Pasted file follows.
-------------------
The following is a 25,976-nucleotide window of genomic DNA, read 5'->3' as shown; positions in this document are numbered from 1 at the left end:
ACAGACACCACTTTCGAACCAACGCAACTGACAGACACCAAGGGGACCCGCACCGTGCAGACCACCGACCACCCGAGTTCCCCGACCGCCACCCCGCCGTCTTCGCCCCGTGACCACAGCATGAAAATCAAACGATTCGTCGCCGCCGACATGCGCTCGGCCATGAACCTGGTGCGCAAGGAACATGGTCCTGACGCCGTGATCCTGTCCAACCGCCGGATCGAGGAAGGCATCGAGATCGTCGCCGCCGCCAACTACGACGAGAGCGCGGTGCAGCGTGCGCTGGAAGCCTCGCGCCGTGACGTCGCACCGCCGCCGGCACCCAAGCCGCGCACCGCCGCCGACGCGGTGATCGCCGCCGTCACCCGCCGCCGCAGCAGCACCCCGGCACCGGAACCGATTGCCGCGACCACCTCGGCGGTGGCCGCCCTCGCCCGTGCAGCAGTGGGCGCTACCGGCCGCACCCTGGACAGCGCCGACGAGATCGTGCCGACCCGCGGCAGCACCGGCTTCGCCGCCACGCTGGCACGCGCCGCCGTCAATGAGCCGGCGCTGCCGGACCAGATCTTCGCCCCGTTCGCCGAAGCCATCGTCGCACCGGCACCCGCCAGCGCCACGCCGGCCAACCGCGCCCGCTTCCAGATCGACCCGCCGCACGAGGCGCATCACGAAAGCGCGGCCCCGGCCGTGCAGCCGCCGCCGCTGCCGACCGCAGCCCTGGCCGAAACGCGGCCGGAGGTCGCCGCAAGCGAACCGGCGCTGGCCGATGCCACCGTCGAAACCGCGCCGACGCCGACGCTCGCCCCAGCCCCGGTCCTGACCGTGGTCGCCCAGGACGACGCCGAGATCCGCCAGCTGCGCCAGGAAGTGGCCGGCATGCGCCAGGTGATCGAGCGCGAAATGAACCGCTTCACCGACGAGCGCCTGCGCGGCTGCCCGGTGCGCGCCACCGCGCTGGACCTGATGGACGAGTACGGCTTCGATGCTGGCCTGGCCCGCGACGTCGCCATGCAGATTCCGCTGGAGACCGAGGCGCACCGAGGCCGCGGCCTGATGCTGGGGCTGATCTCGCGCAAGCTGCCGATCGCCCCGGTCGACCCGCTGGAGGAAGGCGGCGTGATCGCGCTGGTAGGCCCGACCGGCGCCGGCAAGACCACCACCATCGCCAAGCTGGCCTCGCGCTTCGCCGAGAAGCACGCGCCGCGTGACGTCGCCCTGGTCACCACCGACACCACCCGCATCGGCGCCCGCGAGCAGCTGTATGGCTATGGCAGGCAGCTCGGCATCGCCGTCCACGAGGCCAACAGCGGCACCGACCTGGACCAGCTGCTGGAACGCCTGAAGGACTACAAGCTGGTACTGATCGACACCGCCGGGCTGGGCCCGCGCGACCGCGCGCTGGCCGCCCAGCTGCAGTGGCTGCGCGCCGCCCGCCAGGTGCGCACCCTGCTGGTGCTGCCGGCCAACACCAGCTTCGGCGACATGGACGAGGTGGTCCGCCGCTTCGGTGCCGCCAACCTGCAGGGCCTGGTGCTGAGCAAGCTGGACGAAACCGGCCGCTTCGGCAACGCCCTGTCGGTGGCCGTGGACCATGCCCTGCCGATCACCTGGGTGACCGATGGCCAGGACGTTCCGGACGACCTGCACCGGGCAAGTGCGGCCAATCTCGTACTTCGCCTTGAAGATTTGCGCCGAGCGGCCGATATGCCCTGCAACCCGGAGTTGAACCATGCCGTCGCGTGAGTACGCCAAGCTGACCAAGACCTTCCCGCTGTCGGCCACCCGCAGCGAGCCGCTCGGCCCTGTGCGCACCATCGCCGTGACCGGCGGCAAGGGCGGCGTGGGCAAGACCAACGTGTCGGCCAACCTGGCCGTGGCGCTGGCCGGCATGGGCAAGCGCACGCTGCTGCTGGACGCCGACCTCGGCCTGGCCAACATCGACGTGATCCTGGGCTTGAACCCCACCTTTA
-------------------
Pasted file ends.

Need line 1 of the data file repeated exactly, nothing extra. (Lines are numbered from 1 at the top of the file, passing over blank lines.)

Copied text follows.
The following is a 25,976-nucleotide window of genomic DNA, read 5'->3' as shown; positions in this document are numbered from 1 at the left end: